I want to imitate the new lessons I'm learning from God in this parable. I want to keep myself out of the way as much as possible and keep exploring new ways to build a closer relationship with my kids. I want to keep my arms and heart wide open, ready to embrace them again after times of distance or separation. I don't want to be an "I told you so" parent. I'd rather celebrate the victories than lament over the struggles.

Seeing God in this new light brings me so much peace and more than a little confidence. I'm in good company. The creator of the universe is a father who has children that struggle in life, yet he is filled with hope, not angst.

With this changed perspective, as I watch our children struggle, learn, grow, enjoy victories, and sometimes suffer, I gain more and more insights into the heart of my loving heavenly father. Maybe that's one of the reasons he designed us to have our own offspring.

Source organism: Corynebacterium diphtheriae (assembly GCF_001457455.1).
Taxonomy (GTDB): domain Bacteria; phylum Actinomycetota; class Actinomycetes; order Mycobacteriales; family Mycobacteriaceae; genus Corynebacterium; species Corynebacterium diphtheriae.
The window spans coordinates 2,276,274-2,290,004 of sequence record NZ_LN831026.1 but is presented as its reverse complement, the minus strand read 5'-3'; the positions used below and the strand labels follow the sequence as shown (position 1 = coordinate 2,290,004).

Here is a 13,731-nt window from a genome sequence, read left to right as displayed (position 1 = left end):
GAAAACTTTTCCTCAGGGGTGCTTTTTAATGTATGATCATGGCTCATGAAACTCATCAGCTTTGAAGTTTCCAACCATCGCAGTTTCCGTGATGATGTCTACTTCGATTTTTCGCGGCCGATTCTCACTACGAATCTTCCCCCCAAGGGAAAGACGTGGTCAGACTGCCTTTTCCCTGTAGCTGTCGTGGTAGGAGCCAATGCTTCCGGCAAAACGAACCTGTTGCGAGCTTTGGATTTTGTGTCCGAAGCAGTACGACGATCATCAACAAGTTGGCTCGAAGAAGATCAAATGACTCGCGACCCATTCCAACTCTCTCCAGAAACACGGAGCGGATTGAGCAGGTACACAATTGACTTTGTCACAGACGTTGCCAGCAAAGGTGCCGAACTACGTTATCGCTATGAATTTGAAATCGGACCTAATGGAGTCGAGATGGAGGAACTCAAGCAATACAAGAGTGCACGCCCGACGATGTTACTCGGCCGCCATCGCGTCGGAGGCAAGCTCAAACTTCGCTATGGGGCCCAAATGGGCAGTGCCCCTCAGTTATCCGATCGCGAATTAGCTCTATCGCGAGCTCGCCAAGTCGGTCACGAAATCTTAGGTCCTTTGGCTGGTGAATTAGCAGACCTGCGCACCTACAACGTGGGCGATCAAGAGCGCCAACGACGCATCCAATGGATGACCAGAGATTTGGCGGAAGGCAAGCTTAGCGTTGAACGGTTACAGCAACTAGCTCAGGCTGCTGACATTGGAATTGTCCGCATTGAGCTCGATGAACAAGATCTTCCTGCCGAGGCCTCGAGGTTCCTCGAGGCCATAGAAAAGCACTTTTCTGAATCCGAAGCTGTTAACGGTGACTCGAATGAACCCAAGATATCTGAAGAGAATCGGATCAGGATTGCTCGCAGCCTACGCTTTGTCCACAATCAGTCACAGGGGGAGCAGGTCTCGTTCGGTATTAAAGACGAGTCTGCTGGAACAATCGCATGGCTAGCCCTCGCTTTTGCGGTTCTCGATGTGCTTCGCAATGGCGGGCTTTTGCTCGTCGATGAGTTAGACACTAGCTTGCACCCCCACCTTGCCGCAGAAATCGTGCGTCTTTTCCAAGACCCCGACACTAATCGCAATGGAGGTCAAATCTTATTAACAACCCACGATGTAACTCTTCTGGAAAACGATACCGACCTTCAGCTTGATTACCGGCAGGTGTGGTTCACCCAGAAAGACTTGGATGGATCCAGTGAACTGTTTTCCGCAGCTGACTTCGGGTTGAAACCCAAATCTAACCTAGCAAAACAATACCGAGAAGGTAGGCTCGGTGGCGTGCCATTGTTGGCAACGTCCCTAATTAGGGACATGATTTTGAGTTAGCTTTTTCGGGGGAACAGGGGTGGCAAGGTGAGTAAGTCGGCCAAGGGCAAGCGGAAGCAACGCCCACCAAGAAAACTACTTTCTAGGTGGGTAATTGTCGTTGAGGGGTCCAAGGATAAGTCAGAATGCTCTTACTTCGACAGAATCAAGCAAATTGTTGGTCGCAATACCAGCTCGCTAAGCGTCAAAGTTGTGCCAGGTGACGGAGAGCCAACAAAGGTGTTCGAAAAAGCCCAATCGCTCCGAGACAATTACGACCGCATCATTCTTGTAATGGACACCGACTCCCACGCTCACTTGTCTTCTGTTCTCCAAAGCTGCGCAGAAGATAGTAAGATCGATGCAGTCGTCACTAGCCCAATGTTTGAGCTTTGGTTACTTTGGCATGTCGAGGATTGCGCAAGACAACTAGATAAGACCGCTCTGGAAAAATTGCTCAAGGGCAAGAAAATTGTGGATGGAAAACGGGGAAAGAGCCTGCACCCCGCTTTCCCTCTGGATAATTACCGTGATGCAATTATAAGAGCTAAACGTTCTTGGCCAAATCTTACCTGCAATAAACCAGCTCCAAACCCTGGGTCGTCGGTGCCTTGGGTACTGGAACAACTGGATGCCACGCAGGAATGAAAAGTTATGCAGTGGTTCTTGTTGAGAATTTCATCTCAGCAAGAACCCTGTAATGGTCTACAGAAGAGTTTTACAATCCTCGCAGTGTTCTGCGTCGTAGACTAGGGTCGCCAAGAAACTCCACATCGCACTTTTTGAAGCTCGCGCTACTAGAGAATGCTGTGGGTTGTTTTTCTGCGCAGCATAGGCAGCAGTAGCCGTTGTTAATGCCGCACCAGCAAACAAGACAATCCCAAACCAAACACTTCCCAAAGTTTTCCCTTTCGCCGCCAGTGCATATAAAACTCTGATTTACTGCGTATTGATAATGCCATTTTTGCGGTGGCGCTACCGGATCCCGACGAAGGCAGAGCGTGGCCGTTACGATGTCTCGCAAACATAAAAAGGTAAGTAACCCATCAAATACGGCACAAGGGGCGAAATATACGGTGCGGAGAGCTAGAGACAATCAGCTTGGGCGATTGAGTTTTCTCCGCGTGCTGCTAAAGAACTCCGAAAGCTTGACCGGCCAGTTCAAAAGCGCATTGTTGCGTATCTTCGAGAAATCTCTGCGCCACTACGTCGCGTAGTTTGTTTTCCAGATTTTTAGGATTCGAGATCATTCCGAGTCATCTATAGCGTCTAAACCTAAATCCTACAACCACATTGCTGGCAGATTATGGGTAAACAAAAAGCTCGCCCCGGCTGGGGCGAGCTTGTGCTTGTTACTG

Isn't that an interesting thought?

I crave having close friends who understand and relate to me. 

Does God desire that same connection with me? 

I hope that you gather as much comfort as I have from this parable and I hope it gives you not only peace but confidence as you continue on your journey.

This is the fourth of a five-part series on re-thinking our definition of a good parent.

If you just stopped by and haven't read the first three, you can find them here:






I would love to hear from you. You can leave comments below, and you can always contact me at lorikayziegler@gmail.com